On the basis, democracy is the worst option apart from all the alternatives, surely a viable solution would be acceptable. I really don’t like the sound of “optimal” solutions. We’ve had a few of those, haven’t we?
    From what I remember of the book, the requirement of “community service” wasn’t limited to military. That the character served in combat infantry, that there was a war to fight, just suited the plotline. The essence was the requirement to serve where needed, doing what was needed, according to ability. So, presumably, if one was a qualified engineer & later in life wished to earn the right to vote, one might find oneself doing engineering work on a public project. But under the public service conditions & pay. But no guarantee on nature of service. You’d need some way of stopping those with “pull” finessing their way into voting rights/politics.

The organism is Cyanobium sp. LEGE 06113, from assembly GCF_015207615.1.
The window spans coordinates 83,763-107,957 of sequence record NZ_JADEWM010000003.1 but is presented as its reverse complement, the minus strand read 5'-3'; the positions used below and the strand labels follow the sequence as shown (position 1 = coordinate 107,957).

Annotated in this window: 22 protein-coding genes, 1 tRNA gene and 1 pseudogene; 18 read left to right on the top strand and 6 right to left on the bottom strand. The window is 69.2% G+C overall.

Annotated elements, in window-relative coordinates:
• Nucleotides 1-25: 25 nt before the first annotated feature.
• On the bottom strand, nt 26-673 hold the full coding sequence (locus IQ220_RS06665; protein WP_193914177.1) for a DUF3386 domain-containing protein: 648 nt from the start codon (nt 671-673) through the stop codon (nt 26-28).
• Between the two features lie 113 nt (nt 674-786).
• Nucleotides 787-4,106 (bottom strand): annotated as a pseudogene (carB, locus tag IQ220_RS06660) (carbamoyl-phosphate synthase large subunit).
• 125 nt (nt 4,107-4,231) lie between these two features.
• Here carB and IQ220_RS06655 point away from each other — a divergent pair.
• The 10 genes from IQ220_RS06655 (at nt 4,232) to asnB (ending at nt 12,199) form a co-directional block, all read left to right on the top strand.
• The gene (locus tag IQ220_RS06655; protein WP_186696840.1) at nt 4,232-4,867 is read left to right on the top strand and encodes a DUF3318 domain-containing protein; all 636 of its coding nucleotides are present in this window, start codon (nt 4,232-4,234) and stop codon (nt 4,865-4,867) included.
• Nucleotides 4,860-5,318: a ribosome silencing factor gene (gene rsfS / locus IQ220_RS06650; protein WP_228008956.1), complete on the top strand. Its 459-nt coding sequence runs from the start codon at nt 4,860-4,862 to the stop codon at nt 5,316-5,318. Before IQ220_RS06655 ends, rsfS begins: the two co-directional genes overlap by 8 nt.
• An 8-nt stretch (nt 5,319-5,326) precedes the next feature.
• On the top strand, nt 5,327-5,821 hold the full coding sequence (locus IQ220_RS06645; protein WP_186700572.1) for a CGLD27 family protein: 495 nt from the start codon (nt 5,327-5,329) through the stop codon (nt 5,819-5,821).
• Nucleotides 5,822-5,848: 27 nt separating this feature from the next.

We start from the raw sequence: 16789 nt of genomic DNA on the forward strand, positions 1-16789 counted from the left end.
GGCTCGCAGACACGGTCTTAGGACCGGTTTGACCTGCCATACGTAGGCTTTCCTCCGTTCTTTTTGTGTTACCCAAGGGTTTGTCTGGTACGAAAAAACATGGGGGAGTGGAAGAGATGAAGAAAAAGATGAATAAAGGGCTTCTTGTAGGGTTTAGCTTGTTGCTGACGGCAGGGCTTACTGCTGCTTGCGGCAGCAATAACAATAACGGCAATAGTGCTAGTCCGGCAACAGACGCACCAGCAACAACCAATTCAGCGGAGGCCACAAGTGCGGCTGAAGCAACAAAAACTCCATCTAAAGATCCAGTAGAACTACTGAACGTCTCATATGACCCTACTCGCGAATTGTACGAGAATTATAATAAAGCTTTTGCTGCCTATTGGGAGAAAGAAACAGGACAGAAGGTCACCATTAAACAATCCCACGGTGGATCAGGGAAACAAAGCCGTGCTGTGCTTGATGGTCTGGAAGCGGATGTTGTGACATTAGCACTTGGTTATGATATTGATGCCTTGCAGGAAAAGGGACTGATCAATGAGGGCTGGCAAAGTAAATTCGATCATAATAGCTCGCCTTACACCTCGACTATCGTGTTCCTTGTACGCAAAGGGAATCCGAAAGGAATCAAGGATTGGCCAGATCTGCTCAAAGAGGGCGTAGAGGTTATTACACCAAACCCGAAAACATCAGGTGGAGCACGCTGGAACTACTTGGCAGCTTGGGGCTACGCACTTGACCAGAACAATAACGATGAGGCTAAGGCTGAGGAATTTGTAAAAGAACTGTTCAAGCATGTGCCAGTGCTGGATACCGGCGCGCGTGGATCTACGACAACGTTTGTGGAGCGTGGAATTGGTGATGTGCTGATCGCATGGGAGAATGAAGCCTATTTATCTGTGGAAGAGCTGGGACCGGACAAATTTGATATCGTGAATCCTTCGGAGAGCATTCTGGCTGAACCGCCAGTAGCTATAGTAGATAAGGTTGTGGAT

What I liked was the optionality. You could go through life without ever doing public service. But you’d never be rated as a responsible adult. Never have a say in how society is governed. Tough on those physically or mentally incapable of serving, of course. But should that be a problem? A society built like this would be very protective of its dependents. You’re pretty well breeding for responsibility.

  • PersonFromPorlock

    “The government is the people” ought, perhaps, to be known as “The Great Fatuity.”

  • Julie near Chicago